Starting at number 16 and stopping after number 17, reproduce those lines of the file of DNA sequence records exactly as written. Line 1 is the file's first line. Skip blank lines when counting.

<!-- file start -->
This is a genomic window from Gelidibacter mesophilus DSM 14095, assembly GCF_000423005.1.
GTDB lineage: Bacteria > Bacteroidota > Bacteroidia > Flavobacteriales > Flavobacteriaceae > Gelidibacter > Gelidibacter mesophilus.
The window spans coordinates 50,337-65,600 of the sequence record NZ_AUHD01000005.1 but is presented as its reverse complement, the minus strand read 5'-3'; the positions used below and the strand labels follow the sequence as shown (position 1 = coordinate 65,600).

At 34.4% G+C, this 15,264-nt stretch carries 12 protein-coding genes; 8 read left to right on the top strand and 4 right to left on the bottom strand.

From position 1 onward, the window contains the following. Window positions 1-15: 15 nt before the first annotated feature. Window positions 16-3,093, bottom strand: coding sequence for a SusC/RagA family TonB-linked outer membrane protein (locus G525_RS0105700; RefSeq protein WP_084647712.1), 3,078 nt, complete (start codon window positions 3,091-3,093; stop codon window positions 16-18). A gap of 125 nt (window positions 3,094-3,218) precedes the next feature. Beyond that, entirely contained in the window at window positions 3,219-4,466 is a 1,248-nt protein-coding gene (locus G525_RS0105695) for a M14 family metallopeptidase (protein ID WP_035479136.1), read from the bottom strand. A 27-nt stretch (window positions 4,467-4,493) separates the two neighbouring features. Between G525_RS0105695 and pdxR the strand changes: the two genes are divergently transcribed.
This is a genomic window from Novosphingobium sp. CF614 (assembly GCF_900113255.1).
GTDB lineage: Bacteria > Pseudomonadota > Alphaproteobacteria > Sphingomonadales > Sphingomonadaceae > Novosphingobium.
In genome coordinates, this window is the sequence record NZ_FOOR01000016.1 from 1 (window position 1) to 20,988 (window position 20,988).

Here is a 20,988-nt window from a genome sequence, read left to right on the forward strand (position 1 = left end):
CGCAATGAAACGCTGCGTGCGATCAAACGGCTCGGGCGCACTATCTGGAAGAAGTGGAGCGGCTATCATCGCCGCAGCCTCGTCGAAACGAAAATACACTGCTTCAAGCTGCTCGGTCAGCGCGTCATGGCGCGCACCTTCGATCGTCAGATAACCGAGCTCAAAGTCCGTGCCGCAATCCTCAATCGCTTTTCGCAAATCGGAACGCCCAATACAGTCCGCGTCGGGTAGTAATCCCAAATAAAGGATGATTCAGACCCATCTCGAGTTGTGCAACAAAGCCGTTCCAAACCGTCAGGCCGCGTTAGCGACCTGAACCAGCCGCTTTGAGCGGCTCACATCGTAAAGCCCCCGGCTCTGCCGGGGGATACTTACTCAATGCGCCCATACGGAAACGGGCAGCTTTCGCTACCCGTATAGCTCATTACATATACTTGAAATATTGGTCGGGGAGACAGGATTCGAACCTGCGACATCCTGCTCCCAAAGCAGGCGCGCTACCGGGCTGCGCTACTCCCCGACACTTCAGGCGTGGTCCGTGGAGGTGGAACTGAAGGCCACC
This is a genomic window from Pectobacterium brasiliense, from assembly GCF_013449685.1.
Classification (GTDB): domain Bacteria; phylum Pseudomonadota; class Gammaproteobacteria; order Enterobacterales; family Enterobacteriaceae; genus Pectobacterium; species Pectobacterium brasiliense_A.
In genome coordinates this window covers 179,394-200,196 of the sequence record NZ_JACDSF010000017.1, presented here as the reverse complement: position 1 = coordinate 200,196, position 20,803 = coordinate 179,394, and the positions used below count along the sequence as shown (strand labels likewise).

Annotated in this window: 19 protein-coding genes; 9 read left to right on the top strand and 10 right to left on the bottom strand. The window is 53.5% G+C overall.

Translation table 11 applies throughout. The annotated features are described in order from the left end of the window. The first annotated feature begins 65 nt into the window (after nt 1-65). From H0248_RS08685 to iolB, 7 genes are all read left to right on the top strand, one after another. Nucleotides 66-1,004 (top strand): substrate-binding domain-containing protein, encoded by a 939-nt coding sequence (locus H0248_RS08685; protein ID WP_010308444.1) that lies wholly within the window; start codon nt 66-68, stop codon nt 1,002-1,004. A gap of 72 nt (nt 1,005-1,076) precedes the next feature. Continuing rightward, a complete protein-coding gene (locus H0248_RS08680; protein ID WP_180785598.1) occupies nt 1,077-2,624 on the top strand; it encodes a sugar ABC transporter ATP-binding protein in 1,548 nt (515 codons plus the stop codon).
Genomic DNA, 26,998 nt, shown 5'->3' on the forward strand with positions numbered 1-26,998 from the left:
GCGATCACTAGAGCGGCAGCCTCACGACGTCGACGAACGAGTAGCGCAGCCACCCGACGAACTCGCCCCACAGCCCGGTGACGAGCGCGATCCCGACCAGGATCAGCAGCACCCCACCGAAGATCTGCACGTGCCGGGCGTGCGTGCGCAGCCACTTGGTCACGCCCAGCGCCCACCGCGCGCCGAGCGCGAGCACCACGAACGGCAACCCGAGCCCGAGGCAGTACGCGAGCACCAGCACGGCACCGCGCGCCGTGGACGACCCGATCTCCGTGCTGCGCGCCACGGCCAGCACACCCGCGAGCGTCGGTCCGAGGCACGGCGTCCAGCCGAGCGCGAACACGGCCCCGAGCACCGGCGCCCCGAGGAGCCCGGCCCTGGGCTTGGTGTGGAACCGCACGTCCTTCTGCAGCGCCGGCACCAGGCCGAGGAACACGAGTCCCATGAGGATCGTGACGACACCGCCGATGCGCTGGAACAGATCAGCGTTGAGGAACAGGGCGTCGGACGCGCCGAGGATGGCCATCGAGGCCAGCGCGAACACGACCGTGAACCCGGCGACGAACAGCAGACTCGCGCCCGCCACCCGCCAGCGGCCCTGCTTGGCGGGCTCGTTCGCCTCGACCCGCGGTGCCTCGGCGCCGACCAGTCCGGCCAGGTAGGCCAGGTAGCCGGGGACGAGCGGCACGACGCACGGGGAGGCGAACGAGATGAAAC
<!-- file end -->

Genomic DNA, 26,998 nt, shown 5'->3' on the forward strand with positions numbered 1-26,998 from the left:
GCGATCACTAGAGCGGCAGCCTCACGACGTCGACGAACGAGTAGCGCAGCCACCCGACGAACTCGCCCCACAGCCCGGTGACGAGCGCGATCCCGACCAGGATCAGCAGCACCCCACCGAAGATCTGCACGTGCCGGGCGTGCGTGCGCAGCCACTTGGTCACGCCCAGCGCCCACCGCGCGCCGAGCGCGAGCACCACGAACGGCAACCCGAGCCCGAGGCAGTACGCGAGCACCAGCACGGCACCGCGCGCCGTGGACGACCCGATCTCCGTGCTGCGCGCCACGGCCAGCACACCCGCGAGCGTCGGTCCGAGGCACGGCGTCCAGCCGAGCGCGAACACGGCCCCGAGCACCGGCGCCCCGAGGAGCCCGGCCCTGGGCTTGGTGTGGAACCGCACGTCCTTCTGCAGCGCCGGCACCAGGCCGAGGAACACGAGTCCCATGAGGATCGTGACGACACCGCCGATGCGCTGGAACAGATCAGCGTTGAGGAACAGGGCGTCGGACGCGCCGAGGATGGCCATCGAGGCCAGCGCGAACACGACCGTGAACCCGGCGACGAACAGCAGACTCGCGCCCGCCACCCGCCAGCGGCCCTGCTTGGCGGGCTCGTTCGCCTCGACCCGCGGTGCCTCGGCGCCGACCAGTCCGGCCAGGTAGGCCAGGTAGCCGGGGACGAGCGGCACGACGCACGGGGAGGCGAACGAGATGAAAC